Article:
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SAS take the lead in airline revenue management

Michael Rasmussen

Head of Revenue Management Competency Centre, Amadeus IT Group

Scandinavian Airlines (SAS) are no strangers to pioneering new revenue management (RM) practices, having introduced RM on origin and destination level back in the early 90s. This enabled SAS to manage different revenue streams across the network, balancing the value of domestic travellers with the demand for international connections. SAS also went on to create a 'fenceless' model, which enabled the airline to segment travellers by business - midweek flights, and leisure - weekend flights.

airplane taking off


However, strong competition from LCCs - which as we know favour a model of simple, one-way fares - put pressure on SAS to review both their fare structure and cost base, in order to compete more effectively on domestic and international routes. After much deliberation, SAS decided to outsource revenue management to Amadeus and so a new partnership was created. This involved the permanent transfer of 25 SAS employees - including myself - to the Amadeus offices in Copenhagen, where I currently head up the revenue management competency centre. Amadeus gained over 400 man years of airline RM experience with this.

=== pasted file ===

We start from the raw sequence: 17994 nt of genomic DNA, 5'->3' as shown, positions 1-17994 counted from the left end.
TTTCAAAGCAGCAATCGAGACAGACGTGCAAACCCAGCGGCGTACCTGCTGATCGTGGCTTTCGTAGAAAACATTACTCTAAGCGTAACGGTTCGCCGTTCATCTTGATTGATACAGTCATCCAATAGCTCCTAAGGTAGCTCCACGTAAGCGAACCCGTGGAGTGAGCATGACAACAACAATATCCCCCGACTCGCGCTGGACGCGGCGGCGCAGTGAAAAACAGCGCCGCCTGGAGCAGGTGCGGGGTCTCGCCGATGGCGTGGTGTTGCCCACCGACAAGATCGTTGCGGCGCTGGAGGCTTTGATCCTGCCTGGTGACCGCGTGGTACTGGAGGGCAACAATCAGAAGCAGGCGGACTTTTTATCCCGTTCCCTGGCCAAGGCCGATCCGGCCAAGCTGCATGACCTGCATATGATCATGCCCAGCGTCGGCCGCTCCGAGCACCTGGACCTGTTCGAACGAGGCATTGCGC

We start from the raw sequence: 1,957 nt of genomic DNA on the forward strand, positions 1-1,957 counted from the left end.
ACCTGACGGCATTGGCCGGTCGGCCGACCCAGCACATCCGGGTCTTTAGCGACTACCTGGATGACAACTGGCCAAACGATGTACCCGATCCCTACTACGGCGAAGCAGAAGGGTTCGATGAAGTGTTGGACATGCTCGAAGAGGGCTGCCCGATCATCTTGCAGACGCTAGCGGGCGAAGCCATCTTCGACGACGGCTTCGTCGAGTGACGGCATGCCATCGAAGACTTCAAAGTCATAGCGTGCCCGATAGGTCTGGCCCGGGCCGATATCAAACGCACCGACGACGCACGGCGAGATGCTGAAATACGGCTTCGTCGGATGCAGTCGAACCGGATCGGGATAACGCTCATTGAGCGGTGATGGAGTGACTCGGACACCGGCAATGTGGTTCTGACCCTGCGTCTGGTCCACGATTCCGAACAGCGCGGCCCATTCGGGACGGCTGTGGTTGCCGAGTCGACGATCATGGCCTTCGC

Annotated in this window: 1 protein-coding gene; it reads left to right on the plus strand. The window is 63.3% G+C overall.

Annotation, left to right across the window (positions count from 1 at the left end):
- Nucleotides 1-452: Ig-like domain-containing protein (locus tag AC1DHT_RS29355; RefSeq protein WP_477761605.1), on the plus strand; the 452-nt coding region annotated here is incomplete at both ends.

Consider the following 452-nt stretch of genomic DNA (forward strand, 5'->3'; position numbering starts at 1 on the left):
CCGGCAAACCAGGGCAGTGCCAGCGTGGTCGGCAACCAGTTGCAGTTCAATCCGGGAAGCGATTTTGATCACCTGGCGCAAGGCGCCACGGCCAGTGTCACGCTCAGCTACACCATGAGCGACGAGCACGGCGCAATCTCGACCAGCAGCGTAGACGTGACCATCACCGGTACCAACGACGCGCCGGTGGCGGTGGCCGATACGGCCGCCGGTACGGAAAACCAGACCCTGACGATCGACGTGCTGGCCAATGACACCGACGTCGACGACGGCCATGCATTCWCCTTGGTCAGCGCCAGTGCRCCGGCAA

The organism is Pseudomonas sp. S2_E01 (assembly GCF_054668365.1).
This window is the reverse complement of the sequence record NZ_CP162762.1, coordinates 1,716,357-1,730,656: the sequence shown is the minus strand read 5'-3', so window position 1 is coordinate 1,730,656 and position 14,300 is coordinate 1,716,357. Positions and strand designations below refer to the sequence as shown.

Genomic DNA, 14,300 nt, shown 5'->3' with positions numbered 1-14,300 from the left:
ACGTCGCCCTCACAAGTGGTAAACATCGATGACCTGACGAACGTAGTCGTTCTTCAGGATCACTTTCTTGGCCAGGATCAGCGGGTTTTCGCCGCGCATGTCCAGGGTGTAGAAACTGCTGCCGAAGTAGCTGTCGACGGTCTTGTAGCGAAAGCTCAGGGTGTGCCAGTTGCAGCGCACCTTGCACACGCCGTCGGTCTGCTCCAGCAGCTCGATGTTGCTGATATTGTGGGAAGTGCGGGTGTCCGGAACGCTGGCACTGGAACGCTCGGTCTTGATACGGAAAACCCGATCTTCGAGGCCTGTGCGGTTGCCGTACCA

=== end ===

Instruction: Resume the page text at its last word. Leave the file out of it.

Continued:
The SAS revenue management migration project kicked off in May 2013 and with my new Amadeus hat on, we set about building a revenue management solution that would improve upon the SAS in-house system, but would also take advantage of the full integration with Altéa . This migration represented a major project for Amadeus R&D teams .  Two years on, and after an initial test period of 'shadowing' both systems, SAS went live with Amadeus RM solution on 21st March and the outlook so far is very good. It’s worth mentioning that the original plan was to go live in June, but we were able to implement three months before the original planned date. This would have been impossible without the commitment from everyone in the team. We managed to achieve seamless coordination between SAS, Amadeus and former-SAS-transferred-to-Amadeus teams to succeed on a very complex project.

So what does this migration mean for Amadeus on a wider scale? It is clear that airlines all around the world are looking to embrace more sophisticated revenue management practices to capture additional passenger revenues. The availability of 'big data' is creating new opportunities for airlines to do just that and Amadeus is in a unique position to extract greater benefits from its extensive data and apply them on innovative RM techniques.